The scouting toolkit

Professional entomologists, plant pathologists and agronomists use many of these tools. Growers may want to keep some or all of them handy as well.

Mobile device

Smart phones and mobility-enabled tablets could be the most valuable scouting tools. They allow us to phone or text from the field for immediate back up or second opinions, including your local CCC agronomy specialist or through Twitter and other social media platforms. Apps can help with record keeping and pest identification. GPS functions can pinpoint exact scouting locations. Their cameras are particularly valuable for photographing pests you cannot identify or any other field observations. Take a lot of pictures, from various angles, ensuring the pest in question is in focus. Carry plain white paper to hold behind the pest. This makes it easier get the camera focused on the pest instead of the crop or landscape in the background. Macro (close up) lenses for smart phones help take focused close ups for easier ID. For ID queries, collect these four basic pieces of information for each photo: What crop is the insect in (and where on the plant was it found), location of the field (GPS if possible or turn on ‘location settings’ in the the camera app), name of the person who collected the sample or took the photo, and the date. Photography tips for agronomy.

Seed depth tool

Growers can use the tool to make sure every run of the drill places canola at the recommended half inch to one inch depth. Click here for tips on where and how to check seed depth.

Use a seed depth tool to mark the depth where seed was found. Then use the blade of a shovel to mark ground level on the tool. Credit: Brooke Moon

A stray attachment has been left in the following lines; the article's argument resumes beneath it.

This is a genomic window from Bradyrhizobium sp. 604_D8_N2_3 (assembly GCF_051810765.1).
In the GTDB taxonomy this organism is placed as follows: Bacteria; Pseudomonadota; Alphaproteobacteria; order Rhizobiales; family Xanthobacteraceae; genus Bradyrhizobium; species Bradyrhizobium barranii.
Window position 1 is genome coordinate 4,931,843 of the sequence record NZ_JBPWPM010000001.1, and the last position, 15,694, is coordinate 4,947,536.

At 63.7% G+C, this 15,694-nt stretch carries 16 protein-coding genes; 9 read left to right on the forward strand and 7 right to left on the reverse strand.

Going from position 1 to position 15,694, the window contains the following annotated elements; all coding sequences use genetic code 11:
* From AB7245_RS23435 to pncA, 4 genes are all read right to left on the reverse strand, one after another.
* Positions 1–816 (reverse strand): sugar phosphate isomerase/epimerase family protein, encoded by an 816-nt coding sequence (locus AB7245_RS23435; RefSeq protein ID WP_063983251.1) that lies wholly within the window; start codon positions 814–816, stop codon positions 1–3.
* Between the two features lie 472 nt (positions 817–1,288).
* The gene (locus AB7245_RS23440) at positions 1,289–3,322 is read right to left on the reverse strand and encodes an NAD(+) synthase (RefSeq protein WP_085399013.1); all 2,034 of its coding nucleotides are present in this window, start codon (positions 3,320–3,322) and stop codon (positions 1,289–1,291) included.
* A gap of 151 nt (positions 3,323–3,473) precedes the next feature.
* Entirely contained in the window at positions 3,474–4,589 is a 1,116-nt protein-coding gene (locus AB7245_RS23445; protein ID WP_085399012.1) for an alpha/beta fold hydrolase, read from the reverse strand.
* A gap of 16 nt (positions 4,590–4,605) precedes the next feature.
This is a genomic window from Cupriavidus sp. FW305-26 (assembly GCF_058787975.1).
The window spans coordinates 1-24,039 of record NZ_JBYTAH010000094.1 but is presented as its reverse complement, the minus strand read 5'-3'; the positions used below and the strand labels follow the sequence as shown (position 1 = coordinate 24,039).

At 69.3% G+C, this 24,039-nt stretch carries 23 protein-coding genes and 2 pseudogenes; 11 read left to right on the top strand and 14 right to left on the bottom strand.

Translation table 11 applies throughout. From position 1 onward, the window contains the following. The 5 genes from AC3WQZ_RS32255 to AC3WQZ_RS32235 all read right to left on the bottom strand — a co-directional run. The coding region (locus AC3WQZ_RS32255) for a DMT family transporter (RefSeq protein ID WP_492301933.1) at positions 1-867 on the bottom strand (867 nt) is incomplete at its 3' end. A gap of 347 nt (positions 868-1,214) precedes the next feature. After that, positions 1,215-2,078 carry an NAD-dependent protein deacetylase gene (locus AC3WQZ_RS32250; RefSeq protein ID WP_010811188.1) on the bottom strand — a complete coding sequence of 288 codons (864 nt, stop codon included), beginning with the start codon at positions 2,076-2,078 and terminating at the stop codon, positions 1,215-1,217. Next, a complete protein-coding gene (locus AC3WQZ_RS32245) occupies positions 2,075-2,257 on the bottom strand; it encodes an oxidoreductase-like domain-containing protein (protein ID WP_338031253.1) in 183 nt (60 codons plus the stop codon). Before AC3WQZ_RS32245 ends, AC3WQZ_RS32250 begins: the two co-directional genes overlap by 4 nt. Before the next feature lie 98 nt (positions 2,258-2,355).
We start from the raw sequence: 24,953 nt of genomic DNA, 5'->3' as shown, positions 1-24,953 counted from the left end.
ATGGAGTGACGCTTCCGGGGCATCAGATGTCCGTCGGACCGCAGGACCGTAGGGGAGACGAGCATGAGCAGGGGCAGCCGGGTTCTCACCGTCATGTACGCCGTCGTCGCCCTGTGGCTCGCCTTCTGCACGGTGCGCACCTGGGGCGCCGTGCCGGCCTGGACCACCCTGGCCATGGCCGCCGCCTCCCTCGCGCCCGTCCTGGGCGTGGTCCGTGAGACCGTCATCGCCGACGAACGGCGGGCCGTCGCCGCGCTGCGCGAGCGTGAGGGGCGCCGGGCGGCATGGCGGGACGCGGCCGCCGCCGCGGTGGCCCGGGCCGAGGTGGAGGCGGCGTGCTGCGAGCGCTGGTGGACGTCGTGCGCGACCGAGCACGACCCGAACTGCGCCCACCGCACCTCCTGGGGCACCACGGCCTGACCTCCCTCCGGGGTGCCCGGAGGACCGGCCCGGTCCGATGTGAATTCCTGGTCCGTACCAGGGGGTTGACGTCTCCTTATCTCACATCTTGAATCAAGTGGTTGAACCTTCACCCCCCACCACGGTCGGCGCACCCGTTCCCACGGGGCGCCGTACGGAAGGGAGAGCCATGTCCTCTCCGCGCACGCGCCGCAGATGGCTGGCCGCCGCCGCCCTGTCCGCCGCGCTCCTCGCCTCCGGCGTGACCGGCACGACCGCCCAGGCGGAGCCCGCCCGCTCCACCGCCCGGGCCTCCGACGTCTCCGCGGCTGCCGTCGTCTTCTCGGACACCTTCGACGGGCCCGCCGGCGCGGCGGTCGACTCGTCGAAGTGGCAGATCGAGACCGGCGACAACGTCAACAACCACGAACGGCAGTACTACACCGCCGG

Hand trowel

Hand trowels are handy for wireworm and cutworm scouting, and trowels with depth markings on them can also be used to determine the depth from which seedlings are emerging while evaluating health of hypocotyls and roots. When scouting for underground cutworms, look above-ground for bare patches, holes or notches in foliage, and clipped plants. Start digging where you find damaged or missing plants. In moist soils, cutworms will stay close to the surface. In dry soils, they may go down 8-10 cm (up to 4”). They may also go deeper in the afternoon heat, so this may not be a great time to scout. To scout, dig up soil from a one square foot area to a depth of 10 cm and put it into a basin. Loosen the soil and shake it up to activate cutworms. Repeat a few times throughout the field. A sieve can help separate insects from dry soil. Find a sieve or strainer with holes big enough for your soil type.

Standard sweep net

Lygus bug and cabbage seedpod weevil economic thresholds are based on sweep net counts, and proper counts depend on using the standard sweep net and technique. The standard size has a 35” long handle and 15” (38 cm) diameter net. Lygus can show up in all areas of the Prairies, but even if you don’t typically have lygus or cabbage seedpod weevil, a sweep net can be useful to identify the presence of beneficial insects, diamondback moth larvae and other insect pests. Alberta’s government site has info on where to buy them.

The standard sweep net has a 15″ (38 cm) diameter. Source: Shelley Barkley, AARD

Large baggies, especially the breathable ones, are a handy companion for the sweep net. Flying insects can pop out of the net quickly, making it harder to do an accurate count. Carefully dump all contents into the bag, then count insects through the perforated bag.